September 15, 1991 | Associated Press
Chanting "this is not Wichita," hundreds of abortion rights advocates formed a barrier around an abortion clinic Saturday to defy protests by members of Operation Rescue. Although protesters had promised a massive rally against the city's five clinics that offer abortions, only 75 Operation Rescue supporters showed up at the Emma Goldman Clinic for Women, authorities said. About 12 other people who picketed the Planned Parenthood clinic were met by about two dozen abortion rights demonstrators.
ENTERTAINMENT
September 14, 2000
Costa Mesa 8pm Theater "Ragtime: The Musical" is the stage adaptation of the sprawling E.L. Doctorow novel about the currents that shaped 20th century America. Harry Houdini, anarchist Emma Goldman, Booker T. Washington and other famous figures from the century's early years turn up onstage along with characters from three fictional families--one black, one Jewish and one upper-class WASP.
BUSINESS
April 1, 1997 | BARBARA MURPHY
Ojai Valley Book Co., a rare-book firm, has acquired Times Change Press, also based in Ojai. Times Change Press was founded in New York City in 1970 and was purchased in 1987 by Lamar and Sally Hoover, who moved the company to Ojai. Times Change publishes books, pamphlets and posters on social issues, sexual politics, ecology and ethics.
CALIFORNIA | LOCAL
March 6, 1999
Regarding Mary Daly, the "radical feminist" professor at Boston College who refuses to admit men to her courses (Feb. 26): Her excuse for this discriminatory conduct is "her belief that women tend to defer to a man whenever one is present." Does Daly have any idea how demeaning it is to women for her to have made that statement? She is saying that the women who take her course are so stupid and conditioned that simply having a man in the room will make them in some way subservient?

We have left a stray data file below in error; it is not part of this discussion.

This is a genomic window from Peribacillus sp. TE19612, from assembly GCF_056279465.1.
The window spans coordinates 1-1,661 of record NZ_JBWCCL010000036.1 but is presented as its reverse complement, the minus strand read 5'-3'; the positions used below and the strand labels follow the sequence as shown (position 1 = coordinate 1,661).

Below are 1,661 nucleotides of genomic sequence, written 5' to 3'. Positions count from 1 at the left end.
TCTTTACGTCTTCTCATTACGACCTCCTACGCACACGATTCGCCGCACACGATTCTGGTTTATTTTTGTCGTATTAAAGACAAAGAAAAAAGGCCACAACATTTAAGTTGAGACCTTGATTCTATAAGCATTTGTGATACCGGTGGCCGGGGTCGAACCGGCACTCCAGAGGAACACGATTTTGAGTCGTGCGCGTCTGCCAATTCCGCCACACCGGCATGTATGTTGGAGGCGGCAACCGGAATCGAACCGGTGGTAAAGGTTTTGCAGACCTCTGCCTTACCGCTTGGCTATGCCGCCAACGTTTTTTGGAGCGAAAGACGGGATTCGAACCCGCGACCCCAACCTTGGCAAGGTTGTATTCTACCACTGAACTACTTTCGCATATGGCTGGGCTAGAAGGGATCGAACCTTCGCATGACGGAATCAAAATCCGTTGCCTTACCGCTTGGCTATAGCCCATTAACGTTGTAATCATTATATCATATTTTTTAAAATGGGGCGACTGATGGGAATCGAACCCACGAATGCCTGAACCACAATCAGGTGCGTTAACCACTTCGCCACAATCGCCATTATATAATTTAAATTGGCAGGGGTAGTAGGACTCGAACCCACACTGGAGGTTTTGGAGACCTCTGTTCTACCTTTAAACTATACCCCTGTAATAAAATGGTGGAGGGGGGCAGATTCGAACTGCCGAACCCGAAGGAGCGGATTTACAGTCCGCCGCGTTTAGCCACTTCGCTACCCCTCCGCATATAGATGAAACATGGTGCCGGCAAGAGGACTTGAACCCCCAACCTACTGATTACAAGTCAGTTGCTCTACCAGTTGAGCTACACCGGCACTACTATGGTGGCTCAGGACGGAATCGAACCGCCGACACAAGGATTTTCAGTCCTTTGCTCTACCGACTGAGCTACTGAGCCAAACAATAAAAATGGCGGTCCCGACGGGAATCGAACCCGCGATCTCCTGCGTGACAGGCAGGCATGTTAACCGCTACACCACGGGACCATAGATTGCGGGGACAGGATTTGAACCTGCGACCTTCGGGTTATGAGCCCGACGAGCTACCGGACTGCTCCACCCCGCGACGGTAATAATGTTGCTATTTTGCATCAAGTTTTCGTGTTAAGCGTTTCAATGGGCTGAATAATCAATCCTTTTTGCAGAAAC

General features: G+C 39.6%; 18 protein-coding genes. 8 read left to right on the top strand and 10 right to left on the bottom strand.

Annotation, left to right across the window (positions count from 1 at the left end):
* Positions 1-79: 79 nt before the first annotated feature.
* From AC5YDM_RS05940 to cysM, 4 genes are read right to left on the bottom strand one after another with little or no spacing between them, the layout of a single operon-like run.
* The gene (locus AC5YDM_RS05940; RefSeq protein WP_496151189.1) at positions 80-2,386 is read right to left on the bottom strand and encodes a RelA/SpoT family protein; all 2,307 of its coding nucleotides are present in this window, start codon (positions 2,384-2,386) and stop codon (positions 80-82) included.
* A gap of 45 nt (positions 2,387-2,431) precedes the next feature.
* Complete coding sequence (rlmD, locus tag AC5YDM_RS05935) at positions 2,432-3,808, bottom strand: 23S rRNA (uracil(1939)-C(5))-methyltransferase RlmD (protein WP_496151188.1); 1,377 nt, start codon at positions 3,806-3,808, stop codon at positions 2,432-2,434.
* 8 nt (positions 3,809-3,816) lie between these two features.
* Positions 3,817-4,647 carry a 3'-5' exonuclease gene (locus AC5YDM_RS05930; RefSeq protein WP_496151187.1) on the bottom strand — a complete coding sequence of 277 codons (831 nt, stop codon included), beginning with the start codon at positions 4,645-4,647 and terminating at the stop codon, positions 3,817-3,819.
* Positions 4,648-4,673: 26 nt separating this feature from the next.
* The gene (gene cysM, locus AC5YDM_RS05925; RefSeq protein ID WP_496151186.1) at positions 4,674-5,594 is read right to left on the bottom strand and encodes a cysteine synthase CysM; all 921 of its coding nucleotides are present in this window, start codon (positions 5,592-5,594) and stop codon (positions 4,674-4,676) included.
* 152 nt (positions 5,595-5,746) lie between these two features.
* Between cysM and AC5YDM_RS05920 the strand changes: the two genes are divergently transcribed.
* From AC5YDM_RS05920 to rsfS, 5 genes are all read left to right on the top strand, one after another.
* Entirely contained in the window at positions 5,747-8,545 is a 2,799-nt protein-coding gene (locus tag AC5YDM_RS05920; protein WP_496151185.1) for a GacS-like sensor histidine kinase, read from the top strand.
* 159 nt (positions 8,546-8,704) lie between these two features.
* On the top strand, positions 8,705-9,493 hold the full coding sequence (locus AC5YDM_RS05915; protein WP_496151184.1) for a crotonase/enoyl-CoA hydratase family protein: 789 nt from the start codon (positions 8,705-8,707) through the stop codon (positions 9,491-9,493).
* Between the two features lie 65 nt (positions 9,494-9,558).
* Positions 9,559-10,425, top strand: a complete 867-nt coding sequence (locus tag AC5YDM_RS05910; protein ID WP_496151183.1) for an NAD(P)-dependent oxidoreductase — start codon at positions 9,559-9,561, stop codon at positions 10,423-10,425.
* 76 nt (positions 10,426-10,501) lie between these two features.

NEWS
July 31, 1992 | JOHN BOUDREAU, SPECIAL TO THE TIMES
"I may be arrested, I may be tried and thrown in jail," anarchist Emma Goldman declared in 1916 after being locked up for lecturing on birth control, "but I never will be silent." More than half a century after she died in exile, "Red Emma"--an audacious orator once branded the most dangerous woman in the United States by J. Edgar Hoover--speaks today to a nation grown suspicious of government.
NATIONAL
January 31, 2009 | Richard Fausset
Kirsten Brydum pedaled away from the Howlin' Wolf club into the darkness of another American city that she didn't know very well. It was 1:30 a.m. She rode a black cruiser bicycle with a basket on the back, borrowed from friends of friends. In nearly every city she had visited on her 2-month-road trip, it seemed someone was willing to lend her an old bike. The Rebirth Brass Band was on the bill that night. Brydum, 25, had danced for a while outside the club in her flip-flops.
CALIFORNIA | LOCAL
January 15, 2003 | Carol Pogash and Stuart Silverstein, Special to The Times
Sixty-three years after her death, outspoken anarchist Emma Goldman struck a blow for freedom of speech Tuesday at UC Berkeley. A campus spat erupted this week over the latest annual fund-raising letter for the Emma Goldman Papers Project at UC Berkeley, a research and publication effort launched in 1980. University officials had refused to send out the letter's initial draft, which contained quotations by Goldman supporting free speech and opposing war.